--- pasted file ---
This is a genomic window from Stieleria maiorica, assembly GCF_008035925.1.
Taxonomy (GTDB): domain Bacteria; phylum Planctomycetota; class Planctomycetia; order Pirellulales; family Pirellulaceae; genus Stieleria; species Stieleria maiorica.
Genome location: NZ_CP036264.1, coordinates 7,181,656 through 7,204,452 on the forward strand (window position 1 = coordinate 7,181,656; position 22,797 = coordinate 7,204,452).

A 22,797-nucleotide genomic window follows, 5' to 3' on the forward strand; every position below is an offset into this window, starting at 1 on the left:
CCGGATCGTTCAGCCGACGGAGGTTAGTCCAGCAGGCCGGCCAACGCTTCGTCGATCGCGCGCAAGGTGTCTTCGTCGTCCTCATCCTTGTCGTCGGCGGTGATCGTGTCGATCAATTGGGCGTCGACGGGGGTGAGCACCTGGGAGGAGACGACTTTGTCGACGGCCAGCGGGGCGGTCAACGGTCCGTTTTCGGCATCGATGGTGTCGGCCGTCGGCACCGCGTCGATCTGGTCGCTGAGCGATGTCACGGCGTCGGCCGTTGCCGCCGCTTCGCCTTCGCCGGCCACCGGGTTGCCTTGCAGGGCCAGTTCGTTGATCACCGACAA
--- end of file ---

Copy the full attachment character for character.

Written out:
This is a genomic window from Stieleria maiorica, assembly GCF_008035925.1.
Taxonomy (GTDB): domain Bacteria; phylum Planctomycetota; class Planctomycetia; order Pirellulales; family Pirellulaceae; genus Stieleria; species Stieleria maiorica.
Genome location: NZ_CP036264.1, coordinates 7,181,656 through 7,204,452 on the forward strand (window position 1 = coordinate 7,181,656; position 22,797 = coordinate 7,204,452).

A 22,797-nucleotide genomic window follows, 5' to 3' on the forward strand; every position below is an offset into this window, starting at 1 on the left:
CCGGATCGTTCAGCCGACGGAGGTTAGTCCAGCAGGCCGGCCAACGCTTCGTCGATCGCGCGCAAGGTGTCTTCGTCGTCCTCATCCTTGTCGTCGGCGGTGATCGTGTCGATCAATTGGGCGTCGACGGGGGTGAGCACCTGGGAGGAGACGACTTTGTCGACGGCCAGCGGGGCGGTCAACGGTCCGTTTTCGGCATCGATGGTGTCGGCCGTCGGCACCGCGTCGATCTGGTCGCTGAGCGATGTCACGGCGTCGGCCGTTGCCGCCGCTTCGCCTTCGCCGGCCACCGGGTTGCCTTGCAGGGCCAGTTCGTTGATCACCGACAA